Everyone and their mother is talking about how the Lebanese delegation stopped the Israeli one from going on the same bus to the Olympic opening ceremony a few days ago.
Naturally, Westerners and many Lebanese who reside in fictive lala land are finding the behavior of our delegation to be abysmal, as are the Israelis of course who are – gasp – extremely shocked that such a behavior could occur.
While Ray Bassil was competing in the women trap shooting qualifications on Sunday, the only way for us as Lebanese to follow her progress was to check Twitter. As I scanned tweets from all around the world discussing the Olympics, the common denominator between them was how “unprofessional” many thought the Lebanese delegations was.
To many, politics had no play at the Olympics. To those many, of course, the notion of two countries being at war, their interaction being illegal, and one of those countries constantly violating the other are foreign notions. But what do they know, I suppose, and explaining that will only fall on deaf ears.
The fact of the matter is, it would have been nice if the Lebanese delegation just didn’t care. But we don’t have that prerogative. We can’t not care given that it’s illegal for us not to, as per the laws of Lebanese-Israeli interaction, and we can’t not care because Israel remains, until this day and every day, an entity that has: occupied our South for over two decades, waged horrifying wars against our own people – politics aside – over and over again, committed massacre upon massacre (Qana rings a bell?), and continues to infringe upon our airspace daily.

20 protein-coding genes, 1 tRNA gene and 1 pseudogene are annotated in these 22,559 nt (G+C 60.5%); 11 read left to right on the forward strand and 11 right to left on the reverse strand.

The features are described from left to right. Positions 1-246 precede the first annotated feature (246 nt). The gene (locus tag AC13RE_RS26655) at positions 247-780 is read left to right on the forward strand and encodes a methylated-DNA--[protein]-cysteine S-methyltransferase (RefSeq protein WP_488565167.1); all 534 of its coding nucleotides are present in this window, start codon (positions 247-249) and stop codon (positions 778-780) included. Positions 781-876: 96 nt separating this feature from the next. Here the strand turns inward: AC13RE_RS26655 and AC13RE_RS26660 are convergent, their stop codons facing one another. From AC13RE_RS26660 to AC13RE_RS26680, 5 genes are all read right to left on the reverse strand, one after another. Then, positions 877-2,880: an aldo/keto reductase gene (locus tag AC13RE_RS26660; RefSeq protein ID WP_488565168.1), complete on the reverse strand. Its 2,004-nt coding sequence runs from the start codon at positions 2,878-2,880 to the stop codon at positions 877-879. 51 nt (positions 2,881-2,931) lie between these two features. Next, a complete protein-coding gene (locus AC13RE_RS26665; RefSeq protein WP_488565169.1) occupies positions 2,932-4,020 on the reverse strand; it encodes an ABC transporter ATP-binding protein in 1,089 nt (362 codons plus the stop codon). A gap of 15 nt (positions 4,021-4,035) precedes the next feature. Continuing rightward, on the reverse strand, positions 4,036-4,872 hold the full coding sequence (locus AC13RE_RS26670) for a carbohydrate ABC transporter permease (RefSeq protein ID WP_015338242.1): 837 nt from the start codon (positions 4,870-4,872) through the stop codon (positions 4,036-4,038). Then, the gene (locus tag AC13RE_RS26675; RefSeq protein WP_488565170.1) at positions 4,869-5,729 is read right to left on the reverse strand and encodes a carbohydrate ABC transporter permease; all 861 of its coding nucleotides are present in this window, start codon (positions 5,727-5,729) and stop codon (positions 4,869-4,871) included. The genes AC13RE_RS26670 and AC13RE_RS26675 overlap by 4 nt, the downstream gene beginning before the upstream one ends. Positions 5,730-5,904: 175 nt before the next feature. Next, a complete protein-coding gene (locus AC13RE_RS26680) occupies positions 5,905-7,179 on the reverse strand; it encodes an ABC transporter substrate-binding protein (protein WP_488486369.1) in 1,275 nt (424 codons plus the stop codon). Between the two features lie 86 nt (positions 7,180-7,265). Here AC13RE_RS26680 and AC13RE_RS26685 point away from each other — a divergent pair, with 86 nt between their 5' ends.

Between foreigners thinking we are anti-semitic and unprofessional – typical Arab behavior, they’d say – while always thinking Israel is the entity receiving the short end of the stick, only one side always ends up in a positive light.
Well, no more.
Israel may have its biggest delegation at this year’s Olympics, but that delegation, for instance, has no Arabs. Did no one find that odd? In fact, in its history of participation at the Olympics, Israel has only had two Arabs ever represent it. Isn’t it the forever-villifed country of acceptance? I guess not.
Israel may be upset that the Lebanese delegation stopped it from going on a bus, but they don’t seem to horrified by the fact they’re doing way, way worse to the Palestinians they’re occupying and oppressing. Ignore politics, and let’s talk sports.
- On February 10th, 2016, the Palestinian National football team was detained for over two hours before traveling to Algiers for a game. Where was the outcry then? T
- On March 3rd, Palestinian footballer Fadi Shareef, a 19 year old, was detained and arrested at the Beit Hanoun checkpoint after returning from a hospital in Al-Quds. No one knows anything about the charges.
- On April 28th, 2016, the Israeli army threw gas canisters at the offices of the Palestinian Football association. This was unprovoked.
You can find more instances such as the ones above at this link.
But let’s talk about more travel-centric bans that the Israelis have done. This is what Israel did to the Palestinian delegation at this year’s Olympics: